We can do better...

I saw a couple of large Jaguar cichlids (Parachromis managuensis) in a 75- gallon tank the other day at the home of a fish geek who was a friend of a friend. The fish looked kind of cramped..They were not able to turn around that easily...it looked really uncomfortable. Like living in a motorhome for an indefinite sentence.

And when I asked what the story was, I was told that the fish were going to go into a 500 gallon South American cichlid tank..."eventually."


I asked how long the aquarist had the fishes, and I was told, "Like a year or so..."

And the 500-gallon tank? When was that happening?

"Maybe in a couple of years..."


If you've been keeping tropical fishes and aquariums long enough, you really learn to ferret out statements that come across more as wishful thinking than definitive plans, right?

That's how this seemed.

I probably won't be asked back in the future, lol.

This is probably the ONE thing that I hate the most that we as fish geeks seem to do, because it's so easy NOT to do.

I mean, maybe it's a sort of "human nature" thing, or an attempt at "willing something into reality by stating it out loud", but it seems to me that there are certain things we say to each other as fish geeks that are sort of built-in "pardons" or justifications for our current (often not-so-prudent) actions. 


Well, think of how many times you've heard variations of that classic fish geek "thing" touched on above:

(Typically stated by the hobbyist who just purchased a young Arowanna or big cichlid or other fish that will reach a huge size, when asked about their long-term plans for the fish that was just added to a 40 breeder):

"Oh, this is just for a while. I'm getting a larger tank in a few months. He's happy in there."

I mean, on the surface, it really seems sincere enough. The hobbyist found that young specimen of the iconic "monster fish" they've been dreaming of for years..You know, the one that will be the "crown jewel"- the star- of the 750-gallon tank that they're going to build "in the future." 

That's the plan.

Now, I understand, a huge tank for your dream monster fish is a considerable investment; one which costs a LOT of money, takes time to build...one which you need to save for. One which you may not even have room for in your current house (I've actually heard this before) but will get "in a year or two" when you "start looking" for the next house...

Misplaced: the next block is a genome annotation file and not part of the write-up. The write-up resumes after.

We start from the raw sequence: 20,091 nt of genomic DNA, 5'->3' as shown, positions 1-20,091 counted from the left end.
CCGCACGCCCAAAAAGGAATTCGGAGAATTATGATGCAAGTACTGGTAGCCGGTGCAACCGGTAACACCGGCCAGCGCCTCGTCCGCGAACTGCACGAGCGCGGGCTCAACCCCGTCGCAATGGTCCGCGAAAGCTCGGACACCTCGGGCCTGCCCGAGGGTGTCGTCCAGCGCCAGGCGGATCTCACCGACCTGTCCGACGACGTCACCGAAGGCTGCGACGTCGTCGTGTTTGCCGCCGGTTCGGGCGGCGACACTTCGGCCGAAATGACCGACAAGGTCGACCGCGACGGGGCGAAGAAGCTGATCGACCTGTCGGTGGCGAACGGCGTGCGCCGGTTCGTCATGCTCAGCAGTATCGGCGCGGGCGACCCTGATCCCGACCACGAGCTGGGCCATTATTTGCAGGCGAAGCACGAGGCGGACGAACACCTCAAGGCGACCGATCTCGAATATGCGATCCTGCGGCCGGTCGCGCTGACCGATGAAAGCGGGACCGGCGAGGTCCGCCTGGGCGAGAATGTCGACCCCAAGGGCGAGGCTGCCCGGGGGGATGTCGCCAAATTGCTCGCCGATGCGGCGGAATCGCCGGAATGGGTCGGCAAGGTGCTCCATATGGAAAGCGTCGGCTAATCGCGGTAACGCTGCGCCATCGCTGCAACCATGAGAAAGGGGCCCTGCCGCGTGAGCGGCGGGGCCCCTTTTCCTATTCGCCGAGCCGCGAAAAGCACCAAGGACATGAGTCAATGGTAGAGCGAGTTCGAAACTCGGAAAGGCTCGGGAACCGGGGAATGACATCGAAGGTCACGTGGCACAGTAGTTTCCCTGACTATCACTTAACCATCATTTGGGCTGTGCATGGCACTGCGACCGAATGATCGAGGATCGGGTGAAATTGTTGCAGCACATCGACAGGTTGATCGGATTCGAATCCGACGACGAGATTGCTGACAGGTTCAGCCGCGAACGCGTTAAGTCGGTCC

And you are providing great care for your future "superstars"- With the exception of the fact that they're just...well, crowded...

That doesn't map with your other behaviors/goals/aspirations/values as a fish keeper. Sorry- it just doesn't.  "Storing" a fish in an undersized tank, despite a great filter or good food, does not constitute "great care" IMHO.

Why sugar coat it?

Stuff like this- making a current fish purchasing decision based on circumstances or expectations of things which have not yet happened- is just not logical in my opinion. I can't stand it, actually. It's just not cool. And it's resulted in a lot of fishes living a lot of years in less-than-optimum conditions...even resulted in some deaths. At the very least, some unnecessary discomfort for the fishes in question.

Physical space is really important for larger fishes...

Yeah, this practice of "buying for the future scenario" is not comparable to prudent decisions made to impact potential future issues, like insurance or like something that you do "just in case", with the expectation that some future circumstances validating it as a good decision will just sort of "happen."

It's more of a "I want what I want and I want it NOW!" thing, IMHO.

Don't do that anymore. Please. We can do better.

The other excuses are "He's only 5 inches now- he'll be fine for a couple of years in this tank. They don't grow that fast...." Or, "This tank is really well-equipped and he gets spoiled with all of the good food in there..." Blah, blah, blah.